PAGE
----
I’ve seen dreams that move the mountains
Hope that doesn’t ever end
Even when the sky is falling
I’ve seen miracles just happen
Silent prayers get answered
Broken hearts become brand new
That’s what faith can do
- Kutless, What Faith Can Do, from the 2009 album “It Is Well”
Let me set the scene for you: Matthew records the Christ returns to Capernaum, a town north of the Sea of Galilee under Roman rule like the rest of the surrounding countryside. Here, a Roman Centurion approaches Jesus and asks for a favor. Two things stand out immediately: 1) the man is a Gentile, and 2) the man is part of the oppressing regime. Undoubtedly, as Jesus was growing up, He had been raised to stay away from such people and He had probably witnessed first-hand some of the brutality associated with them. This man was a career military officer with control of over 100 soldiers. To be sure, these people were hated by the Jews. Yet, Jesus gives the man an audience and hears him out.
What the Centurion wants is for Jesus to heal his servant – someone who is not present at the scene and someone who is very ill. What is not surprising is that the Christ agrees. What is surprising is what the Centurion says next. He dissuades Jesus from visiting his house, saying he knows a word from the Christ will do the job. And Jesus is astonished. This hated Gentile’s faith put to shame the pompous piety of many of the Jewish religious leaders.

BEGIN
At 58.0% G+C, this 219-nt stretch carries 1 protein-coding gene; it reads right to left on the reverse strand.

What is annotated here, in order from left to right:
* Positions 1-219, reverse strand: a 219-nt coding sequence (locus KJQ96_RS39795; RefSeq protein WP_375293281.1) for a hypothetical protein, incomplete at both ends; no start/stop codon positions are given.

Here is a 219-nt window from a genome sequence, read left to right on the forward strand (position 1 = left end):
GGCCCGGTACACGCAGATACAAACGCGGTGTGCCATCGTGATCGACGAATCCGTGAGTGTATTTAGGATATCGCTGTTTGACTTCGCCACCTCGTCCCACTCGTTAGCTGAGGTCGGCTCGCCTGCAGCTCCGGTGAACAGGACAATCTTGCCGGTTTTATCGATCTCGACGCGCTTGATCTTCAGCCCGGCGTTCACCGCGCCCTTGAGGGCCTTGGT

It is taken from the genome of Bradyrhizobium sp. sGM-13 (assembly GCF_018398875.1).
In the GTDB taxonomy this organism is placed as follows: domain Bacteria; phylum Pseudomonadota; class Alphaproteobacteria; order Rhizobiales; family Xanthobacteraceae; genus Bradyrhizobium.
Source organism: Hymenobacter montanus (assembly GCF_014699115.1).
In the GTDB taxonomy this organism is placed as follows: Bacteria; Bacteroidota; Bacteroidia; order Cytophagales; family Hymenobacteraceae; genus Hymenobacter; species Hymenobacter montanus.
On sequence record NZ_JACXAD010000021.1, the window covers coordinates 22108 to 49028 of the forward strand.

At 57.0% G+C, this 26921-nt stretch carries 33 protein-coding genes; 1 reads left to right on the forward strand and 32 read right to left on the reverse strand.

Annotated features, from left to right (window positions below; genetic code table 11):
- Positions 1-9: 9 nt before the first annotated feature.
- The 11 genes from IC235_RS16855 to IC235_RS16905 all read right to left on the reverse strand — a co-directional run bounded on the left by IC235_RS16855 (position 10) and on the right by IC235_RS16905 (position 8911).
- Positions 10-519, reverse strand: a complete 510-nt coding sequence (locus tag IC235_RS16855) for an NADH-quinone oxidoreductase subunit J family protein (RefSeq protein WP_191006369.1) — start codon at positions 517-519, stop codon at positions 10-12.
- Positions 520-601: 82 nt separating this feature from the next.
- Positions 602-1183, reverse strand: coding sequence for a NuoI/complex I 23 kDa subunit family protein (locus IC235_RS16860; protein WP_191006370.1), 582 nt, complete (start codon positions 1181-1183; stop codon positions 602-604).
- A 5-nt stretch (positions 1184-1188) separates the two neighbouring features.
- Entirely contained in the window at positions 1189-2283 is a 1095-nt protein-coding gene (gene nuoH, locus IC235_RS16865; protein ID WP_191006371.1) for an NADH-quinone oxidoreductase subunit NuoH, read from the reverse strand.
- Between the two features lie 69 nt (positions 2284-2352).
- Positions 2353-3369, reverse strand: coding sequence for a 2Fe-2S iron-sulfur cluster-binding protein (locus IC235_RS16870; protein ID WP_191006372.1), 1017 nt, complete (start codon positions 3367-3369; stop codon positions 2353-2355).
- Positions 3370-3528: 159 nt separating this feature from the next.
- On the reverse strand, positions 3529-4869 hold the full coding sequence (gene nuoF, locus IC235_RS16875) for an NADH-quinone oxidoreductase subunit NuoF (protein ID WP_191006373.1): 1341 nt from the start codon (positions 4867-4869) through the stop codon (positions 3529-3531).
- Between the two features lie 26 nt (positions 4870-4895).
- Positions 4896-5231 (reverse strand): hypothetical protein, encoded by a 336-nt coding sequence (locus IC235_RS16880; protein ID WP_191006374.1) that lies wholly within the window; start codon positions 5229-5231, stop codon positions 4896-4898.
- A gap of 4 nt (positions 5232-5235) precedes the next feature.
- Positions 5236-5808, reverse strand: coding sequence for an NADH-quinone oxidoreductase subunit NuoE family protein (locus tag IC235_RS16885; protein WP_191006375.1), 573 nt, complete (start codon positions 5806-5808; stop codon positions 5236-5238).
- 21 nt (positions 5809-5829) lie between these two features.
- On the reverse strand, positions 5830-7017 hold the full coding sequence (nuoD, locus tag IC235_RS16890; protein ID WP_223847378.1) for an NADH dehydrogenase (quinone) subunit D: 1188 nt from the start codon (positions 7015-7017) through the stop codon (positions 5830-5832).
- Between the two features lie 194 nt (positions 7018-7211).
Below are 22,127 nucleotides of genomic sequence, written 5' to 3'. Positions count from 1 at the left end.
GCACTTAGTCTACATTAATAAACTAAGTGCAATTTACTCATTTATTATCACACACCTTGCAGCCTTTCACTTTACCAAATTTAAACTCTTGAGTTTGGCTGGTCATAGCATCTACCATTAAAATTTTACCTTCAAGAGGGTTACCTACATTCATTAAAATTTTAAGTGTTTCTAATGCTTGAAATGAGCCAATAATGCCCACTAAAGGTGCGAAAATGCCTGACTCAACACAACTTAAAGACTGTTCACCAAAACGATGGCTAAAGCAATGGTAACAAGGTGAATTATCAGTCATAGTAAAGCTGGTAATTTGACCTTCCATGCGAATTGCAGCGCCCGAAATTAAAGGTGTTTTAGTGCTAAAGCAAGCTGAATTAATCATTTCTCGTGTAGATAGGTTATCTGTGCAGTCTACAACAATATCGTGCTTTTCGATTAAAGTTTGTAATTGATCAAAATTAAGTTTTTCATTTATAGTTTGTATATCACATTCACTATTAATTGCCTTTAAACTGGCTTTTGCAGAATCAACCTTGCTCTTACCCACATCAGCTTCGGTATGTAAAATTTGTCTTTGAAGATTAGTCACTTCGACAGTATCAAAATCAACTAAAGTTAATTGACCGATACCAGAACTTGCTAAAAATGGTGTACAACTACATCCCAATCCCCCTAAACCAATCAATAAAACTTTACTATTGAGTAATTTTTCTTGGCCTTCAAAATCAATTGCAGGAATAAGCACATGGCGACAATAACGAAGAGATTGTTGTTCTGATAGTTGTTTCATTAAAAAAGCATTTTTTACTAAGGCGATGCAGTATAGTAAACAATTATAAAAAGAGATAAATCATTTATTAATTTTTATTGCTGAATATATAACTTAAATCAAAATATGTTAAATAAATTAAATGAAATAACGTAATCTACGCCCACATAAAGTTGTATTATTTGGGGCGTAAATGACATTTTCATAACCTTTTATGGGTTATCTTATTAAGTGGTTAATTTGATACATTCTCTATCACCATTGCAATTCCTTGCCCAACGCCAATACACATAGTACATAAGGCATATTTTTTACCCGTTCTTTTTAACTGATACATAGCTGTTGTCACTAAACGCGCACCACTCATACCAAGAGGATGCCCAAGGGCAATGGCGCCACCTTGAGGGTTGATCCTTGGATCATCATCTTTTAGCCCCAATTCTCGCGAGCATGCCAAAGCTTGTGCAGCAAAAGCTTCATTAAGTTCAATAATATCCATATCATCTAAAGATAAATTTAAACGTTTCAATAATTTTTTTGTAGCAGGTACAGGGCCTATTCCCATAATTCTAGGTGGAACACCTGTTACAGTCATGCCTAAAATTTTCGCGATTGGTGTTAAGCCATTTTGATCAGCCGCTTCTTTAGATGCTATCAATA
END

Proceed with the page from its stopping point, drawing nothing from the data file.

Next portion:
Jesus then tells the crowd that many religious Jews who should be in the Kingdom would be excluded because of their lack of faith. Entrenched in their religious traditions, they would not accept the Christ and His new message. I don’t know why the Jews gathered were surprised. Anyone who had studied the book of Isaiah would know that when the Messiah came, His blessings would be for Gentiles too (Isaiah 66:12, 19). Furthermore, several of the Old Testament prophets had stated the Christ’s message was for everyone (see Isaiah 56:3, 6-8; Malachi 1:11).
So what do we do with this story? For starters, we must not apply Christ’s promises so culturally that we forget to see what God wants to do to reach all the people He loves. Secondly, accepting Christ is an individual mandate. We can belong to Christian parents but membership in the Kingdom is not granted based upon heritage or connections. It is a decision each person to walk the Earth must decide for themselves. Finally, we must not become so set in our religious habits that we expect God to work only in specified ways. God should not be limited by a mindset or lack of faith on our part.
Over and over again in Scripture, Christ interacts with people from a wide-array of backgrounds and upbringings. Notice, He never turns anyone away who seeks Him out. That’s how we should be. The question I am asking myself now is: Am I the type of person that others seek out? And if not, why not?